10 Exercise Alternatives for Reactive Dogs

Instead of going on neighborhood walks with our reactive dogs, we recommend these 10 alternative forms of physical and mental exercise!

1. Enrichment walks

Take your dog on leash to a new place, such as a field or the woods, where there are no other people or dogs around and let them explore. Allow your dog to choose which direction you go in and how long they want to sniff each patch of grass or stump. Exploring a new location with your dog is not only a great way to engage their brain and build your relationship, but uses up just as much energy as going on a long walk

2. Food puzzle toys

Interactive feeder toys engage your dog both physically and mentally! Food puzzles give your dog a job by having them work for their food and build confidence by rewarding them for engaging with challenges.

3. Food hunts and “find it!”

Food hunts allow dogs to practice the natural behaviors involved in searching for food. With your dog busy doing something else in the other room, hide a few treats around your house. Cue your dog to start the hunt by saying “find it!” then help them search all over for hidden snacks. Play outside by saying “find it!” and tossing a few treats on the ground. You can start on pavement or dirt where it’s easy, then practice on more difficult terrain such as tall grass.

4. Flirt lure

Playing with the flirt lure is one of our absolute favorite exercise games for dogs! This toy is reminiscent of a giant cat toy and allows your dog to practice natural hunting behaviors and get energy out while all you have to do is stand and swing the toy. We like to swing the pole in a way that makes the toy on the end scurry along the ground, so our dogs feel like they are chasing real prey. We let them catch the toy every 20-30 seconds so they feel successful and want to come back for more!

5. Fetch

Tossing toys across the yard or house for your dog to bring back to you is a great way to get your dog running and burning off some energy! Having them do a few behaviors before you toss is a great way to get them thinking and working while they play.

6. Tug of war

Pulling on the end of a rope toy is a fun way to give your dog physical exercise! Keep this game enjoyable for everyone by letting go and letting your dog bring it back to you. After 10-20 seconds of tugging, let go of the rope when your dog pulls and congratulate them for winning with a hearty “good dog”! Feeling successful will make your dog want to engage with you and the game even more.

7. Positive reinforcement training session

There’s nothing more fun than a positive reinforcement training session! A 10-minute session teaching your dog a new behavior or practicing their skills provides great mental and physical exercise and leaves your dog tired and happy. For a physical workout, practice calling your dog back and forth across the house, yard, or up and down the stairs.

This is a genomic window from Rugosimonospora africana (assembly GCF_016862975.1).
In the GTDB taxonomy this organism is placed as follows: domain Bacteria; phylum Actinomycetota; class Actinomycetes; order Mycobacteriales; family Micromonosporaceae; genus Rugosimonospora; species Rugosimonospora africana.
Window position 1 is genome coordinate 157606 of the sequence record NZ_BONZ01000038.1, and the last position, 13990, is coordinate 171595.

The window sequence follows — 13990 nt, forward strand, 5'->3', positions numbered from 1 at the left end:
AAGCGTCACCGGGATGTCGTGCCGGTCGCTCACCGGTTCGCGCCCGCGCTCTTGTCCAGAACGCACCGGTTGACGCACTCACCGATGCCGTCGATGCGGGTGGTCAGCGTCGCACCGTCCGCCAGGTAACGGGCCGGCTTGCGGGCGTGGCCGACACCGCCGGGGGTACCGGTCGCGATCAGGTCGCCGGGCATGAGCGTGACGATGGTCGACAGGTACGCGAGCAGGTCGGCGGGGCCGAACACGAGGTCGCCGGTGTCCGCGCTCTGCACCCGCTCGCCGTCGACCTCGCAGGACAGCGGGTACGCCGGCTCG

8. Frozen Kong

Provide mental exercise through frozen Kong toys, which provide a natural outlet for your dog’s need to lick! You can stuff Kongs with any number of treats or spreads including peanut butter, pumpkin, Braunschweiger, cream cheese or wet dog food. Freezing the Kongs make them last longer and challenges your dog to melt the food with their tongue before licking it out. Try stuffing the Kong with plain yogurt, your dog’s kibble, and a small handful of shredded cheese then pop it in the freezer for longer lasting enjoyment.

9. Homemade enrichment objects

Provide your dog with mental and physical exercise by repurposing your recycling! Fill any soft cardboard or paper material with yummy treats, and let your dog destroy the item to get the food. This type of enrichment provides an outlet for your dog’s natural need to shred things, as well as a fun mental and physical challenge. Some good items for your dog to shred are: folded toilet paper rolls or paper towel rolls, paper bags, cardboard boxes, and cardboard egg cartons. Help them destroy this at first if they struggle!

*If your dog has a history of swallowing non-food items, consult your veterinarian before trying this activity!

10. Nose work games

Exercise your dog’s brain through simple nose work games. Place a treat in a Tupperware container with a hole poked in the lid or under some cones, then hide the container or cones in a obvious location somewhere in your home. Encourage your dog to find it by saying, “find it!” and helping them hunt for the smell. When your dog finds the food, say “yes!” and reward them with a few small treats while picking up the container. Hide the container in different locations making sure your dog is always successful and helping them if they struggle to find the smell!

Author: Laura Maihofer, CPDT-KA



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